Inflation: the Risk of Holding On

Especially trailing the Great Recession, many individuals are tempted to hold onto their savings in the form of cash or cash equivalents in an attempt to preserve their value. There’s no risk in this, right? In reality, this may not be the wisest decision to preserve your wealth, as the average inflation rate has traditionally hovered around 3%. This means that the dollar in your hand will lose 3% of its purchasing power within the next year; you will be able to buy 3% less stuff with your money a year from now. Yet, though it may seem counter-intuitive, this situation is highly preferable to the alternative—deflation—and nicely aligns with the Fed’s goals of stable prices. Investing the majority of your assets where you feel comfortable (whether that be bonds, ETFs, equities, etc.) and especially seeking a financial advisor’s advice is by far your best shot at preserving and growing your wealth.

Why is slight inflation preferable? Inflation is “the rate at which the general level of prices for goods and services is rising, and, subsequently, purchasing power is falling,” as the wonderful Investopedia explains. In order to facilitate this inflation, the Fed exercises an “elastic” currency, meaning that they print money out of thin air (the value of money is not tied down to a gold standard.) Although it may seem counterintuitive, this allows the Fed to rapidly react to changes in the economy and prevent the dollar from deflation, which is the worst case scenario. Deflation, which occurs when there is a shortage of money resulting in an overall fall in prices, is dangerous since it “results in lower prices being forced upon the market which are not the result of normal market forces” (“Why Deflation Is Bad And Inflation Is Good: Monetary Policy 101.”) This is really bad for people looking to borrow money, so essentially all of us if we someday wish to make a big purchase, because lenders will definitely want to hold onto their cash since it will be worth more in the future than it is currently. As you can deduce, deflation spells disaster for interest rates. If inflation goes up, interest rates can go up as well to naturally lower demand for borrowing money and keep the economy from hyper-inflation. But, interest rates are not able to go below 0%, thus deflation, and the economy is stuck in a downward spiral where no one wants to spend, much less loan out, money. To quote the previous article, “once an economy slips into a deflationary spiral, there is little the Fed can do, and that is why they deliberately error on the side of caution and generate a bit of inflation. It is simply an insurance policy against the destructive consequences of deflation.”

How do I beat inflation? Unfortunately, since most bank accounts offer really low interest rates for savings, usually around 1%, holding the primary amount of your wealth in cash means that since it’s not growing past 3% to make up for inflation, it’s shrinking. The Forbes article, “Why It’s A Bad Idea to Keep Your Retirement Savings in Cash,” highlights the reality that “in a sense you’re actually losing money every year. ‘The cost of goods and services goes up every year by about 3% on average, as inflation,” says David Blaylock, a LearnVest certified financial planner™ in Fort Worth, Texas. “If you’re earning 1% on your money in a savings account, you’re arguably losing purchasing power every year due to inflation. Growth isn’t even a possibility.’” To begin handling your assets with greater diligence, a good rule of thumb is to look at keeping about six to nine months of savings liquid in case of emergency. From there, assess your personal risk tolerance and look outward to investing and safeguarding your savings through slowly investing it back into the market where you feel comfortable. Luckily, in our developed society we have access to many great financial resources to guide us in this process, the foremost being a personal wealth advisor.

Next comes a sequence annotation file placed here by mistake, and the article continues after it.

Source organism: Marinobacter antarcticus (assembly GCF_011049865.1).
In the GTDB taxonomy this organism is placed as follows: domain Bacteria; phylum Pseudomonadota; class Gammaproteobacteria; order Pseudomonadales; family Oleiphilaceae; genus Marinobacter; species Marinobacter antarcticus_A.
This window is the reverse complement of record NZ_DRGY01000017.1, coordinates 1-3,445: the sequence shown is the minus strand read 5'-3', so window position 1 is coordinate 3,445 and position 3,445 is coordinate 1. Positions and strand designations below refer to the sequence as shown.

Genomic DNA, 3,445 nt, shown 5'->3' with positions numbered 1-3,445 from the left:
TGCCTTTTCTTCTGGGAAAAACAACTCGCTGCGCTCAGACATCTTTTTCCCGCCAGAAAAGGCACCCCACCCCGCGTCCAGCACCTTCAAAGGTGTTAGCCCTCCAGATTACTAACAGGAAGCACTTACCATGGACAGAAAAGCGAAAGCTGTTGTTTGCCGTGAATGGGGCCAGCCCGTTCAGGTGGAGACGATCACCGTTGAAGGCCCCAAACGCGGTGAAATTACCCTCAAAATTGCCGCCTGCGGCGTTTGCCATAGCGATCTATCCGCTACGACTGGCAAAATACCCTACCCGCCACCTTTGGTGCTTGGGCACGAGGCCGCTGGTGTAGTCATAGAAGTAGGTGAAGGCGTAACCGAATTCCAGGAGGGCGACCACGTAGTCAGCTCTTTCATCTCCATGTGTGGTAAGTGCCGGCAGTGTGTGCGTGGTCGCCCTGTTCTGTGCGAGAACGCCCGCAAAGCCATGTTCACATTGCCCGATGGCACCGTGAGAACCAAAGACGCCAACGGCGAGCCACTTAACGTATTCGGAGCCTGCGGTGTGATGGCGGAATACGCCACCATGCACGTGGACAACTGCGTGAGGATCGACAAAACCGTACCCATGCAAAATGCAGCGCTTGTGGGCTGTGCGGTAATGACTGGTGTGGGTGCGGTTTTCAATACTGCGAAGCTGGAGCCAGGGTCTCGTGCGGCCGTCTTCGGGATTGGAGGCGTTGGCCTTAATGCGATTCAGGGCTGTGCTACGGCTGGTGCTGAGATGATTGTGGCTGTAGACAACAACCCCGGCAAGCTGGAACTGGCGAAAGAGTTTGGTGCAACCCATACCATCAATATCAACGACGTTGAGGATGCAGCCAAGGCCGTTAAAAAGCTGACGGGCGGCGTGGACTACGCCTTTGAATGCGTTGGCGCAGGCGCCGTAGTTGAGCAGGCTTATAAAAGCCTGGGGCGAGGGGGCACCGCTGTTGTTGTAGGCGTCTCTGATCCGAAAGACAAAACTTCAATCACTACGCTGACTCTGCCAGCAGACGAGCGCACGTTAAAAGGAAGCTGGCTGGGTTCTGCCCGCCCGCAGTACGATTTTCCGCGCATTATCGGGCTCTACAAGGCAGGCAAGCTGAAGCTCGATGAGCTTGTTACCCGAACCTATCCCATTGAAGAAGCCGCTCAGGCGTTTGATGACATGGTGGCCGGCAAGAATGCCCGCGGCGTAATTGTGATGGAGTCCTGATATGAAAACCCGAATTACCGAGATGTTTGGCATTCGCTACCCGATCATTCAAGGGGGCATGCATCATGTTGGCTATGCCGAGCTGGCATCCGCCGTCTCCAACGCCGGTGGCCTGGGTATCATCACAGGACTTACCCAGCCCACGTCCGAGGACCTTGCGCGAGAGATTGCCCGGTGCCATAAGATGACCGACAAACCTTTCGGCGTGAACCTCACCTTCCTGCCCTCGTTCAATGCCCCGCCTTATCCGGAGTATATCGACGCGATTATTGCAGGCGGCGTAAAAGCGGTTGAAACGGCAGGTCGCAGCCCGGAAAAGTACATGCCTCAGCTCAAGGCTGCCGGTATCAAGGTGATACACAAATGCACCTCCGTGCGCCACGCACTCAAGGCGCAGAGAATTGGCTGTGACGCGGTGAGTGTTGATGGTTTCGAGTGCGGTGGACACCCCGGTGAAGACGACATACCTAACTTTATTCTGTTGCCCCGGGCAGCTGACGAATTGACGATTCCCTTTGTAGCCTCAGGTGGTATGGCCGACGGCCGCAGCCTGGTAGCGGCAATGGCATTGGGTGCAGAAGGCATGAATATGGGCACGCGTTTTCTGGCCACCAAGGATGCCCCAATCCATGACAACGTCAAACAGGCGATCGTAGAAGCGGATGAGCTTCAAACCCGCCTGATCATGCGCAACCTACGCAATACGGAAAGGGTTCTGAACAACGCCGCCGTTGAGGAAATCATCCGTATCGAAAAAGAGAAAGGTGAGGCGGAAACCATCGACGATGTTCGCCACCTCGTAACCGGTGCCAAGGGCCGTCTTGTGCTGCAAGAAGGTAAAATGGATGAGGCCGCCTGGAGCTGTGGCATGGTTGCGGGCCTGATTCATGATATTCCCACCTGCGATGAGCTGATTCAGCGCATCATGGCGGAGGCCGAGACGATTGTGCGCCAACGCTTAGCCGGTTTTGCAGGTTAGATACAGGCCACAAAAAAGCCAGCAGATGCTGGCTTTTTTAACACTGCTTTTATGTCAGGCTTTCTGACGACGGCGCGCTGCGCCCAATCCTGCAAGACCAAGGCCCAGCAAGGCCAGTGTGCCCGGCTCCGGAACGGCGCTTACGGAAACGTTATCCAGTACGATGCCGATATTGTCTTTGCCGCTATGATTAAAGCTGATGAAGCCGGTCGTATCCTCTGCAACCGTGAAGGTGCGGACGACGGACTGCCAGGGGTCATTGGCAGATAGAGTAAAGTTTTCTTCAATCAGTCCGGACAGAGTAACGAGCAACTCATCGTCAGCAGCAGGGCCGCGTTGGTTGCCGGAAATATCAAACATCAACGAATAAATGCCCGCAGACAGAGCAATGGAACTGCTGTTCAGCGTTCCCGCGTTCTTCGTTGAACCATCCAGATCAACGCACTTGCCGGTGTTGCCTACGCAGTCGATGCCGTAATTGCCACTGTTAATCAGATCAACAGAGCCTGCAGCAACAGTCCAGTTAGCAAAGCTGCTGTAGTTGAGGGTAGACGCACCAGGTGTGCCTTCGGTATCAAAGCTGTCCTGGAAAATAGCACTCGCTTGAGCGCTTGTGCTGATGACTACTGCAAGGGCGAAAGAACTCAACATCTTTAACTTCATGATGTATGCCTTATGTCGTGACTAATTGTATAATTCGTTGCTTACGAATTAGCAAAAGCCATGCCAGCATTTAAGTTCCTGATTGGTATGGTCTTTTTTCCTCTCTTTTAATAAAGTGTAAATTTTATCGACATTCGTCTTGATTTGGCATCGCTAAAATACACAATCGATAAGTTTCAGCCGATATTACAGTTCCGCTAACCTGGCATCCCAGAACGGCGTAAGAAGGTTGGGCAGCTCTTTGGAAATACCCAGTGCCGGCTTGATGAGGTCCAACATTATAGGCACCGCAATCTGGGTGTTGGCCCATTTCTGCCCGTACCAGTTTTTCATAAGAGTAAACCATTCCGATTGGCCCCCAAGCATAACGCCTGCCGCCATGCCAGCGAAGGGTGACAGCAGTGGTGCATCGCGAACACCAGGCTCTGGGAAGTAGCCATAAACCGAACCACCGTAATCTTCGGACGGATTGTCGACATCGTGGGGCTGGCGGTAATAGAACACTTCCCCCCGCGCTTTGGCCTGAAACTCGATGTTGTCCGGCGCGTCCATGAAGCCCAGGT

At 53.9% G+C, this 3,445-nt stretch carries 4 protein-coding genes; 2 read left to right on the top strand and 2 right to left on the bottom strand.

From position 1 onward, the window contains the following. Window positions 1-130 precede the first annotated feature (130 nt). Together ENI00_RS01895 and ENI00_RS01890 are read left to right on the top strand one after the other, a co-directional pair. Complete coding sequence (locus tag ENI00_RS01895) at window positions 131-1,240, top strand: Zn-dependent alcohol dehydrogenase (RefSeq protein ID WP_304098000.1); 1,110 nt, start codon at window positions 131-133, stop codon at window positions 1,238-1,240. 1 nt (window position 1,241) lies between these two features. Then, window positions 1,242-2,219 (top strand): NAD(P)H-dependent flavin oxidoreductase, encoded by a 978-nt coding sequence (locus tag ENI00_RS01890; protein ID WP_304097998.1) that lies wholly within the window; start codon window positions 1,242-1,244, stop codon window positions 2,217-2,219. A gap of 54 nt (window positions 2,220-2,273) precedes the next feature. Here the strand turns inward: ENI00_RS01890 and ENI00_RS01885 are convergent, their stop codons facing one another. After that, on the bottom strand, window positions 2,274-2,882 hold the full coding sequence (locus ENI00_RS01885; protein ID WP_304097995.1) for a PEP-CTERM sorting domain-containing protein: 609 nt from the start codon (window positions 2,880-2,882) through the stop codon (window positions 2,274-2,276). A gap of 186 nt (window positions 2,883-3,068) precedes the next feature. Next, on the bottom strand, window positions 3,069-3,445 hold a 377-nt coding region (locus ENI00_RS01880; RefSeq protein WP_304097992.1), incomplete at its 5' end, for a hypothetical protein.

In conclusion, investing does not have to be a risky gamble embarked upon by the ambitious wealthy, rather it is a great way to safe guard against inflation risk while providing the opportunity to gain additional value on your savings.

Advertisements

Understanding Financial Decisions in Light of Opportunity Cost

“One of the key lessons of the recent financial crisis is the importance of personal financial literacy. Besides improving their personal financial decision making, teaching students economic principles will help them as citizens understand and make choices about many of the critical issues confronting our nation.” –Ben Bernanke, Chairman of the Federal Reserve System.

Just like other healthy habits, patterns of smart financial decisions include adopting a new mindset. When it comes to money, this frame of mind comes from looking at each personal financial decision in light of opportunity cost. Opportunity cost is crucial because we value other things besides money, think time and energy, and we must take them into account when we assess a choice. It looks beyond the direct monetary costs in each decision to the indirect costs, what you lose when you chose one alternative over another.

For example, imagine that you are at your favorite restaurant on Friday night and confronted with the decision of which dinner to choose. You’ve had a long week at work and are tempted to choose the $20 steak meal, but you also could be satisfied with a sandwich which costs only $10. Additionally, there is a new movie out that you wanted to see sometime this weekend. If you keep opportunity cost in mind, you are able to assess the choices more clearly, beyond the here and now, since you realize that you would be giving up both the sandwich and the movie for the enjoyment of the steak meal. So the question is: which allocation of resources will make you happier overall?